Deep banding of phosphorus (P) and potassium (K) fertilisers has shown promising yield responses in some settings, but not in others. Deep-banding trials across Queensland and New South Wales have shown that banding rarely reduces crop yield, but it doesn’t always lead to profitable yield increases.
Some of the variability in response to deep P and K is explained by the background levels of those nutrients present in soils. It seems that the lower the background level of P and K in the soil the more likely it is a yield response will be achieved with deep banded fertiliser Soil nutrient testing in the deeper soil (10-30 cm) is important before investing in deep banding. Critical subsoil P and K soil test values are being refined in the current research.
The greatest responses to deep P have been achieved where nitrogen supply is sufficient to achieve a higher yield target and P applications are split between:
- deep P applied as far in advance of sowing as is practical
- starter P at rates appropriate for the crop row spacing and soil moisture conditions at sowing.
Starter P clearly remains important.
Researchers are now working on getting a better understanding of how plant roots acquire nutrients from deep bands in drier soils, and how these drier conditions affect fertiliser responses. In drier soils, the banded nutrient is not able to efficiently diffuse from the band to the active root zone, and this seems to restrict crop uptake in some cases.
At this stage, it’s thought that for a crop to successfully access banded fertiliser the fertiliser band location needs to coincide with a zone of active root growth. The crop’s active root zone is influenced by seasonal moisture conditions and can vary considerably both between and within a season.
The top 30cm of the soil profile contributes the most P and K to crops. The 10-30 cm zone is important because there are still lots of roots but the soil remains moist for longer. Placing bands deeper than 30cm is probably not worth the extra difficulty and cost of putting them there, as root numbers start to decline and uptake is less efficient.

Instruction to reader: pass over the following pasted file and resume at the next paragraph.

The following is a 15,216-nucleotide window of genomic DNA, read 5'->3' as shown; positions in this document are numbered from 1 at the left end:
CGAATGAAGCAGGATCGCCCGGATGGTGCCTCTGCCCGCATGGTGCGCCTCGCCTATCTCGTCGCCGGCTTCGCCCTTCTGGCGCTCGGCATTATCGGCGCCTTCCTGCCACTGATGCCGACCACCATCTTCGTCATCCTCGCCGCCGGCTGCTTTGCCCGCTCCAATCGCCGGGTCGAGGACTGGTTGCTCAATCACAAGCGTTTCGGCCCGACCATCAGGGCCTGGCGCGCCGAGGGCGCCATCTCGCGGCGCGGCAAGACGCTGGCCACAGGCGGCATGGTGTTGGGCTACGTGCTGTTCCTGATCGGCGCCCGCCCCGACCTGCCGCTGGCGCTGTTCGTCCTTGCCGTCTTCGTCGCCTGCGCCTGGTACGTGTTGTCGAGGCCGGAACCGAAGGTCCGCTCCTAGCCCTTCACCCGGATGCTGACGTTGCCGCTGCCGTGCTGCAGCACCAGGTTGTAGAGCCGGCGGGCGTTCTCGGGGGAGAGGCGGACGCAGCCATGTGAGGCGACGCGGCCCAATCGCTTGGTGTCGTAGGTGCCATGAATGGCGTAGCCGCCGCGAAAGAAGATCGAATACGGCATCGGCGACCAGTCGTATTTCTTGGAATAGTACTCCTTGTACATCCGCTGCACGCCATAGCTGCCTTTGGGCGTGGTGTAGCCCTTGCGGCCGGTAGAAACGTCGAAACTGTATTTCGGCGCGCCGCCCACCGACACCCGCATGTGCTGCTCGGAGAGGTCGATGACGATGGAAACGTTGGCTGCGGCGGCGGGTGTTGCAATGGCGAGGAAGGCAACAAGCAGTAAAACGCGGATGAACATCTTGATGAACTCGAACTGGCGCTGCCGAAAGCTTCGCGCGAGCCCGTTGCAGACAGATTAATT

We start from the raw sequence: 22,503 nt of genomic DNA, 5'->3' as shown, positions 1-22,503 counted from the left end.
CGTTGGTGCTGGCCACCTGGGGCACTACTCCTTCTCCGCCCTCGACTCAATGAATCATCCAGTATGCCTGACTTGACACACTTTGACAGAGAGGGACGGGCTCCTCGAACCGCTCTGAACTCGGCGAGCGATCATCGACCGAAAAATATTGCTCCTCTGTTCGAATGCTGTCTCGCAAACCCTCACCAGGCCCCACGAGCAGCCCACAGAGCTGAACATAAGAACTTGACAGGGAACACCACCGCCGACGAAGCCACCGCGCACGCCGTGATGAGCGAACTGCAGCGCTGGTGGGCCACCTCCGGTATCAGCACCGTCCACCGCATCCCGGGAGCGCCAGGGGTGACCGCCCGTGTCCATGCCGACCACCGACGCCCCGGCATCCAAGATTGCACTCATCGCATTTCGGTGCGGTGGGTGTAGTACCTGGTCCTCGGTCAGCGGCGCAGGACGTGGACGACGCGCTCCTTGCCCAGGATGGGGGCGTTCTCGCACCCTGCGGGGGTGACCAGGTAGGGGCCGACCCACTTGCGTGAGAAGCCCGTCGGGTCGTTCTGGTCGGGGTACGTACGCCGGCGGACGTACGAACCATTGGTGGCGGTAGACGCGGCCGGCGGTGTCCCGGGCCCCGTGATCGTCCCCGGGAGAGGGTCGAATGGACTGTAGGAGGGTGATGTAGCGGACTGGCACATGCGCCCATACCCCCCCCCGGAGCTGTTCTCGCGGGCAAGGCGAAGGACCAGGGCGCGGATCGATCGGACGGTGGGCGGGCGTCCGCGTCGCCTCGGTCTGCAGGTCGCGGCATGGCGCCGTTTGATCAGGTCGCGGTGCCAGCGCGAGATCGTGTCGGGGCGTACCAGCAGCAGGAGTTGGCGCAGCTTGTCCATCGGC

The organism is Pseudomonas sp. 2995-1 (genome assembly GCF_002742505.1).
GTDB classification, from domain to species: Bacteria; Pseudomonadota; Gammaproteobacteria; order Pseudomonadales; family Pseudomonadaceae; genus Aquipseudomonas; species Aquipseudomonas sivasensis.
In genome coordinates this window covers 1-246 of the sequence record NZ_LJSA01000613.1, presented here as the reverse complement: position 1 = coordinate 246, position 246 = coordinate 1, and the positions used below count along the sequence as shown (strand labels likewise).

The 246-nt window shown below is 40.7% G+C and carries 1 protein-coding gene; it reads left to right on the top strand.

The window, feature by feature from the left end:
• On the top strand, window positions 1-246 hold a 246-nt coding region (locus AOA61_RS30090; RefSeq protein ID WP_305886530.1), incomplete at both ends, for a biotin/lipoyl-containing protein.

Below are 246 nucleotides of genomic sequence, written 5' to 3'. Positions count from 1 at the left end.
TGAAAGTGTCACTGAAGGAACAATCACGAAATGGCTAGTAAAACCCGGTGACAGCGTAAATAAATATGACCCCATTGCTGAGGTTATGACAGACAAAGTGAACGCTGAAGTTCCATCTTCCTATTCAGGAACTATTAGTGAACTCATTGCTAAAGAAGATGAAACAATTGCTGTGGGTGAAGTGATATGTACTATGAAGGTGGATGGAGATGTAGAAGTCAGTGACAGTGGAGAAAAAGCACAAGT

Different crops have different root architecture that affects their ability to exploit fertiliser bands. Fibrous rooted grass crops are more likely to access banded nutrients compared to coarse rooted legumes because of the higher root density. Proximity of crop rows and fertiliser bands may, therefore, be more important in coarse rooted crops. Preliminary research work suggests crop variety may also influence how effectively the plant can utilise fertiliser in a band.
The cost of a deep-P application may not be fully recovered in the first crop. Yields and returns in subsequent crops may also respond to a single application of deep-P. Most of the applied P will remain available for several years on soils with a phosphorus buffering index (PBI) of less than 150.
This article was prepared in response to discussions between growers, advisors and researchers at the More Profit from Crop Nutrition Roadshows 2016.
extensionAUS Root systems that respond to banded fertilisers
Photo courtesy of the GRDC.